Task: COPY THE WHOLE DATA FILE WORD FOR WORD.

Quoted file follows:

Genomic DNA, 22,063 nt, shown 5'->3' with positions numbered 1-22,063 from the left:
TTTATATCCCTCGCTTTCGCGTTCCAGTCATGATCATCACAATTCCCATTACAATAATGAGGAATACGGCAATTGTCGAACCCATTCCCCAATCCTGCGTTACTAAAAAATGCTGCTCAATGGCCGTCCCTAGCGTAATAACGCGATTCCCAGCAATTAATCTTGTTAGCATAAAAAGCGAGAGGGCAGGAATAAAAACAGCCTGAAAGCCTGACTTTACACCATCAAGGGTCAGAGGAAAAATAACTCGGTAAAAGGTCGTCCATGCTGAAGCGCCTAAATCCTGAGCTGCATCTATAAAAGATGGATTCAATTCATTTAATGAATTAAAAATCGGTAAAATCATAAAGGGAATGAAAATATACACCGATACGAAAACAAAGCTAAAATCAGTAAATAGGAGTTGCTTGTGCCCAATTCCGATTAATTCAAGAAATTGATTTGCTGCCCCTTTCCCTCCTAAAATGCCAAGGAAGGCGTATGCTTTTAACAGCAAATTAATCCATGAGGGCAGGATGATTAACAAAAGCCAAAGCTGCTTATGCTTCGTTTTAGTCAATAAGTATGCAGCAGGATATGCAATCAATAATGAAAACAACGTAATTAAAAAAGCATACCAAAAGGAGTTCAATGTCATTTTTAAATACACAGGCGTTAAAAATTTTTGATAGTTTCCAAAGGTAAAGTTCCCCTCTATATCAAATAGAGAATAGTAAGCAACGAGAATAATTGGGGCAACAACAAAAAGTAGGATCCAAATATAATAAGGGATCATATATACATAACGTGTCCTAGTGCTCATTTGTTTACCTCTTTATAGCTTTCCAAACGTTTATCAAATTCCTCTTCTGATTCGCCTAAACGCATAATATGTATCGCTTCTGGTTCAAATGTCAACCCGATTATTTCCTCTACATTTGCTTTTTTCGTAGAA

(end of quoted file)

Genomic DNA, 22,063 nt, shown 5'->3' with positions numbered 1-22,063 from the left:
TTTATATCCCTCGCTTTCGCGTTCCAGTCATGATCATCACAATTCCCATTACAATAATGAGGAATACGGCAATTGTCGAACCCATTCCCCAATCCTGCGTTACTAAAAAATGCTGCTCAATGGCCGTCCCTAGCGTAATAACGCGATTCCCAGCAATTAATCTTGTTAGCATAAAAAGCGAGAGGGCAGGAATAAAAACAGCCTGAAAGCCTGACTTTACACCATCAAGGGTCAGAGGAAAAATAACTCGGTAAAAGGTCGTCCATGCTGAAGCGCCTAAATCCTGAGCTGCATCTATAAAAGATGGATTCAATTCATTTAATGAATTAAAAATCGGTAAAATCATAAAGGGAATGAAAATATACACCGATACGAAAACAAAGCTAAAATCAGTAAATAGGAGTTGCTTGTGCCCAATTCCGATTAATTCAAGAAATTGATTTGCTGCCCCTTTCCCTCCTAAAATGCCAAGGAAGGCGTATGCTTTTAACAGCAAATTAATCCATGAGGGCAGGATGATTAACAAAAGCCAAAGCTGCTTATGCTTCGTTTTAGTCAATAAGTATGCAGCAGGATATGCAATCAATAATGAAAACAACGTAATTAAAAAAGCATACCAAAAGGAGTTCAATGTCATTTTTAAATACACAGGCGTTAAAAATTTTTGATAGTTTCCAAAGGTAAAGTTCCCCTCTATATCAAATAGAGAATAGTAAGCAACGAGAATAATTGGGGCAACAACAAAAAGTAGGATCCAAATATAATAAGGGATCATATATACATAACGTGTCCTAGTGCTCATTTGTTTACCTCTTTATAGCTTTCCAAACGTTTATCAAATTCCTCTTCTGATTCGCCTAAACGCATAATATGTATCGCTTCTGGTTCAAATGTCAACCCGATTATTTCCTCTACATTTGCTTTTTTCGTAGAA